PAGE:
Researchers for a long time believed that the lower mantle was made up of bridgmanite (Mg, Fe)SiO 3 and magnesiowüstite (Mg, Fe)O, in which Fe 2+ resides. This view was revised when experiments proved that Fe 2+ simply cannot exist at the temperature and pressure of the lower mantle. What really is present is Fe 3+. The two phases (Mg, Fe)SiO 3 and (Mg, Fe)O both shed Fe 2+ and, in turn, MgO and MgSiO 3 remain. However, which mineral hosts Fe 3+ continued to be a secret.
Maohokite (Image by CHEN Ming)
Now researchers have a promising answer: Maohokite, a recently discovered high-pressure mineral. It may be what makes up the Earth’s lower mantle together with magnesiowüstite MgO and bridgmanite MgSiO
3. Details of this new mineral have been published in Meteoritics & Planetary Science.
Maohokite was discovered by CHEN Ming’s team from the Guangzhou Institute of Geochemistry of the
Chinese Academy of Sciences and SHU Jinfu from the Center for High-Pressure Science and Technology Advanced Research. The mineral was christened after Hokwang Mao, in recognition of his significant contribution to high-pressure research.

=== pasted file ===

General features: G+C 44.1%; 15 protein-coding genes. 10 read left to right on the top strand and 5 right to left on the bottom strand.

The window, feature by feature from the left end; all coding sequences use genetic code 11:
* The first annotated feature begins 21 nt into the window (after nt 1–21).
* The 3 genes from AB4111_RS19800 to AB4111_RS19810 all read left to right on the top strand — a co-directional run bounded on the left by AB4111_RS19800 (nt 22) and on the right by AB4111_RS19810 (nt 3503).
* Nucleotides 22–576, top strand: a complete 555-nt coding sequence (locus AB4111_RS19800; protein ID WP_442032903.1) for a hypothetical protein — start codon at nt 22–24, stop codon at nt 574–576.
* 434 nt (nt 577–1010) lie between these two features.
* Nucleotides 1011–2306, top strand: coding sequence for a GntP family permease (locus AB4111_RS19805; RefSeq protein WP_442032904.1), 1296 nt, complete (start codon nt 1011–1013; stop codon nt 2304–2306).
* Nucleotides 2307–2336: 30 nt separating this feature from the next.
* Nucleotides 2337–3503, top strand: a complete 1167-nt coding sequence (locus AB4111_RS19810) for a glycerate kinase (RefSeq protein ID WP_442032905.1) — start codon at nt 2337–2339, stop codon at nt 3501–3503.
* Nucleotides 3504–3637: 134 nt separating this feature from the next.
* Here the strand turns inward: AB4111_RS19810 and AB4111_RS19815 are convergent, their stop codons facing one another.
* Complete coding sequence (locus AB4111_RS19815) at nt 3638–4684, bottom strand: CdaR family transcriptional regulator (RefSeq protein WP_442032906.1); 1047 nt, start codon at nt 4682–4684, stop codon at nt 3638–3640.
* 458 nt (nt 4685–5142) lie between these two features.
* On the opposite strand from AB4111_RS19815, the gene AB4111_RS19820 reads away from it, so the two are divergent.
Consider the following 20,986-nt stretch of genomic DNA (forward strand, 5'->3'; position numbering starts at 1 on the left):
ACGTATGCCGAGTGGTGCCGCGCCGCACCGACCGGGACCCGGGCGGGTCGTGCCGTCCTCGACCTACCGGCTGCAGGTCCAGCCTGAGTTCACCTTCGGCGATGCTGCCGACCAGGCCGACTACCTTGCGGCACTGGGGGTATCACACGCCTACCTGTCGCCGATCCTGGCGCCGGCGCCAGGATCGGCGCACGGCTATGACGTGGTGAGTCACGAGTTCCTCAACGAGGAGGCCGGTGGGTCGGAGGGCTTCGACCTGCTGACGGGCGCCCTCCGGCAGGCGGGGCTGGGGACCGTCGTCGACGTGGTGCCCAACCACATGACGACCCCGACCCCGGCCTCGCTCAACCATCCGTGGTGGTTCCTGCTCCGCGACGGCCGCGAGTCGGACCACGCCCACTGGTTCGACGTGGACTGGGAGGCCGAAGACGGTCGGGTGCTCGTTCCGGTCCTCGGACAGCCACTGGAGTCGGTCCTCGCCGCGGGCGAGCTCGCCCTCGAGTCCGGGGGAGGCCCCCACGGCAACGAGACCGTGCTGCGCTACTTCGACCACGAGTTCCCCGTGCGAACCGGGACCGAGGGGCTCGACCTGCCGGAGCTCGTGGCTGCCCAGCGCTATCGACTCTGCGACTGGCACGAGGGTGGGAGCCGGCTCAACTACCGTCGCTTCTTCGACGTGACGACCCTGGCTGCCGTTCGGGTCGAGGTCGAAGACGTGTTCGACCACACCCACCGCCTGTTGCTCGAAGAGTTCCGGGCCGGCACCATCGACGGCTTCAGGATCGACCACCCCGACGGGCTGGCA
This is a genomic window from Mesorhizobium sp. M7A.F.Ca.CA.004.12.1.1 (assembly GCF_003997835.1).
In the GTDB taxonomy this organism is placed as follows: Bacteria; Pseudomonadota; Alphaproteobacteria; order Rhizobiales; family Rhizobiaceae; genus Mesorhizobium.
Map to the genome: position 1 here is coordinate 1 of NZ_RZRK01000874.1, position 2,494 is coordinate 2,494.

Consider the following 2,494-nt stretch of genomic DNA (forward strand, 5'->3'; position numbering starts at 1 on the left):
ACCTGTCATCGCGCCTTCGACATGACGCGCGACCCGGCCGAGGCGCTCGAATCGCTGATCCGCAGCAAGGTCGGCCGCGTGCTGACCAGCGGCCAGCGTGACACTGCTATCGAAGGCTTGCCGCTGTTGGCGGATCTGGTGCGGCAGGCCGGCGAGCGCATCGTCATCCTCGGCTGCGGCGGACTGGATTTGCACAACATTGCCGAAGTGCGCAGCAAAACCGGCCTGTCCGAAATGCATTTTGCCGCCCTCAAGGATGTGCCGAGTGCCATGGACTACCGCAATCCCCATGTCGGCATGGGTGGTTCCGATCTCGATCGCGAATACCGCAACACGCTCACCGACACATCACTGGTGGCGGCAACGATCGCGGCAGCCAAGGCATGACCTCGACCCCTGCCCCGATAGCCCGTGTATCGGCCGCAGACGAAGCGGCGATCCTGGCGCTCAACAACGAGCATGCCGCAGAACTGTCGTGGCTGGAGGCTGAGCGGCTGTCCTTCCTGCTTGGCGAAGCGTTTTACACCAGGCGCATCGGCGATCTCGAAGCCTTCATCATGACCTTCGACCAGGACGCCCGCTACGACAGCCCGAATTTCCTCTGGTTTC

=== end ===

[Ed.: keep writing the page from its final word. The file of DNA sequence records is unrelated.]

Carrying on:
The mineral and its name have been made official by the Commission on New Minerals, Nomenclature and Classification of the International Mineralogical Association under the designator IMA 2017-047.
Natural minerals can be split into two categories: low-pressure minerals and high-pressure minerals, according to their formation pressures. The temperature and pressure required for the formation of high-pressure minerals can only be provided by the mantle’s environment or the hypervelocity collision between celestial bodies.
Maohokite is the second scenario. It was discovered in shock-metamorphosed rocks from the Xiuyan impact crater in China.
This high-pressure mineral came to be after the decomposition of ferromagnesian carbonate via a self-oxidation-reduction reaction at a temperature >900 °C and impact pressure >25 GPa (a pressure range prevailing at depths more than 670 km below Earth’s surface). In this reaction, Fe
2+ oxidizes into Fe 3+ and then later integrates with Mg 2+ to form maohokite, thus making it a likely important constituent of the lower mantle.
Maohokite, with a composition of MgFe
2O 4, possesses an orthorhombic CaFe 2O 4-type structure. The current mineralogical model of the Earth’s mantle exhibits that the ferromagnesian lower mantle is mostly made up of magnesiowüstite (Mg, Fe)O and bridgmanite (Mg, Fe)SiO 3. Thus, the fact that maohokite comprises of Mg and Fe, two main components of the lower mantle, only makes the case stronger that maokohite is a significant mineral in the lower mantle.